For diagnosis of renal artery stenosis, your health care provider may start with:

  • A physical exam that includes your provider listening through a stethoscope over the kidney areas for sounds that may mean the artery to your kidney is narrowed
  • A review of your medical history
  • Blood and urine tests to check your kidney function
  • Blood and urine tests to measure the levels of hormones that regulate blood pressure

Imaging tests commonly done to diagnose renal artery stenosis include:

  • Doppler ultrasound. High-frequency sound waves help your doctor see the arteries and kidneys and check their function. This procedure also helps your doctor find blockages in the blood vessels and measure their severity.
  • CT scan. During a CT scan, an X-ray machine linked to a computer creates a detailed image that shows cross-sectional images of the renal arteries. You may receive a dye injection to show blood flow.
  • Magnetic resonance angiography (MRA). MRA uses radio waves and strong magnetic fields to produce detailed 3D images of the renal arteries and kidneys. A dye injection into the arteries outlines blood vessels during imaging.
  • Renal arteriography. This special type of X-ray exam helps your doctor find the blockage in the renal arteries and sometimes open the narrowed part with a balloon or stent. Before an X-ray is taken, your doctor injects a dye into the renal arteries through a long, thin tube (catheter) to outline the arteries and show blood flow more clearly. This test is mainly done if it's also likely that you need a small tube (stent) placed in your blood vessel to widen it.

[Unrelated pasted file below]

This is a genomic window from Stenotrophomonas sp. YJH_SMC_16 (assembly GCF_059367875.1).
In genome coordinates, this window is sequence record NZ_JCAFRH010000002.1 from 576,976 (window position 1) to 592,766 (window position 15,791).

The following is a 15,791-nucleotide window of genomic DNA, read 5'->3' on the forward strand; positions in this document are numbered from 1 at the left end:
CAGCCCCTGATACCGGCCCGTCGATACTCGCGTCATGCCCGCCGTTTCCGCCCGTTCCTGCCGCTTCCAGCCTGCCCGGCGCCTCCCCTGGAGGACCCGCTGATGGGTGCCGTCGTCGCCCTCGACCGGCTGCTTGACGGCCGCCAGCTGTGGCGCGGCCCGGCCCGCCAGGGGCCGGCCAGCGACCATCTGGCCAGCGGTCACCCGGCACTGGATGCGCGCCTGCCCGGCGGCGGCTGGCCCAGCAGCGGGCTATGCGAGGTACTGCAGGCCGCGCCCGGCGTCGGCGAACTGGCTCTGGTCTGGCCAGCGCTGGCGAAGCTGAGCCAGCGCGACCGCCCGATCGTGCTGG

Treatment for renal artery stenosis may involve lifestyle changes, medication and a procedure to restore blood flow to the kidneys. Sometimes a combination of treatments is the best approach. Depending on your overall health and symptoms, you may not need any specific treatment.

Lifestyle changes

If your blood pressure is moderately or severely elevated, a healthy lifestyle — limiting salt, eating healthy foods and getting regular physical activity — can help control your blood pressure.